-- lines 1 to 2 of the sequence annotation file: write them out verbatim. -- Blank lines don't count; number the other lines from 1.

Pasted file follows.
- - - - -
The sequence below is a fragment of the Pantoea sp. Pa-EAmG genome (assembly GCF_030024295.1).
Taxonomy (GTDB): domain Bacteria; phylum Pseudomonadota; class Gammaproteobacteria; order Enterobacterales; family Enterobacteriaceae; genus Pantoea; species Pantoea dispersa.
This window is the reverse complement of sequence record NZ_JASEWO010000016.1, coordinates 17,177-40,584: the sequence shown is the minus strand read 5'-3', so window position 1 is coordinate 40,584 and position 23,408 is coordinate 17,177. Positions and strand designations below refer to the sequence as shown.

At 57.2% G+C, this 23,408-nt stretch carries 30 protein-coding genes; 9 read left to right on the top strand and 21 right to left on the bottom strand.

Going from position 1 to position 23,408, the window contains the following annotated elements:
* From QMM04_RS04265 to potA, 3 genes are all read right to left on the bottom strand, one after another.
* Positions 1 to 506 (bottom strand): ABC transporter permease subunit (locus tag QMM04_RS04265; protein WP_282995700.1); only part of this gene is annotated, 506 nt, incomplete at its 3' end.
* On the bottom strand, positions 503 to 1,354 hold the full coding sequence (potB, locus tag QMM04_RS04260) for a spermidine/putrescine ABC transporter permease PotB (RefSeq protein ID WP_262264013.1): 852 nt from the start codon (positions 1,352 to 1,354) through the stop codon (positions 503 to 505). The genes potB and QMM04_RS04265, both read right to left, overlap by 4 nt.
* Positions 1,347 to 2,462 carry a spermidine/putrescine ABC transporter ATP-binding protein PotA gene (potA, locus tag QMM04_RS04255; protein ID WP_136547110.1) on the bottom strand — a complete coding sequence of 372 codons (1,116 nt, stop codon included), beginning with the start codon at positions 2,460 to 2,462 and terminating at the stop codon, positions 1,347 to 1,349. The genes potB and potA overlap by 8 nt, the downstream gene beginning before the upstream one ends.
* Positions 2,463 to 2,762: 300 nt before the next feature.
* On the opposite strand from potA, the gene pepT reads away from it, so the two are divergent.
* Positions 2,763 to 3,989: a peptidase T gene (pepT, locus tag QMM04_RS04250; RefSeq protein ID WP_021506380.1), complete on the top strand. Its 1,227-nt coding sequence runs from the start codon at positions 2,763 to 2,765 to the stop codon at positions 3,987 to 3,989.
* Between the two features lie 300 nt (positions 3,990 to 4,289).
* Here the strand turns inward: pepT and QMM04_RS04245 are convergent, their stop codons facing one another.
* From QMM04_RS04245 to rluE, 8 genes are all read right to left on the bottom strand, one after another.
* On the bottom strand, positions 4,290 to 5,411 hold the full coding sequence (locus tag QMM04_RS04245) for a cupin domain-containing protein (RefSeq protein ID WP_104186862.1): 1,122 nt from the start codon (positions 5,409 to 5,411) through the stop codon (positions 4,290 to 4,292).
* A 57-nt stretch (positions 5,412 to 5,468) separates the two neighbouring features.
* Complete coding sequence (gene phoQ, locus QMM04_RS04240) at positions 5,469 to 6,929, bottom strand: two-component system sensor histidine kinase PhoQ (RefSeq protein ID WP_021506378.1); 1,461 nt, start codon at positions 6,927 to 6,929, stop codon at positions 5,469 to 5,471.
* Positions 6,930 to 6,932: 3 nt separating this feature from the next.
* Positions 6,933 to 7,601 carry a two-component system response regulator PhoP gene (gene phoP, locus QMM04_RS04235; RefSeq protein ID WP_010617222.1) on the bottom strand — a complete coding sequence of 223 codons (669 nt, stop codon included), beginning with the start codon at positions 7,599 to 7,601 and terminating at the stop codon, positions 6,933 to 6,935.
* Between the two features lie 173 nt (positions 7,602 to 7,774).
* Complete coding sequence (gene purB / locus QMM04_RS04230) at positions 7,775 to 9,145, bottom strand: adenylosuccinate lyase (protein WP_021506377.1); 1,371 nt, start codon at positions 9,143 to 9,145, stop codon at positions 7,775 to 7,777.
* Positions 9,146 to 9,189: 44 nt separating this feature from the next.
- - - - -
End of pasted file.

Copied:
The sequence below is a fragment of the Pantoea sp. Pa-EAmG genome (assembly GCF_030024295.1).
Taxonomy (GTDB): domain Bacteria; phylum Pseudomonadota; class Gammaproteobacteria; order Enterobacterales; family Enterobacteriaceae; genus Pantoea; species Pantoea dispersa.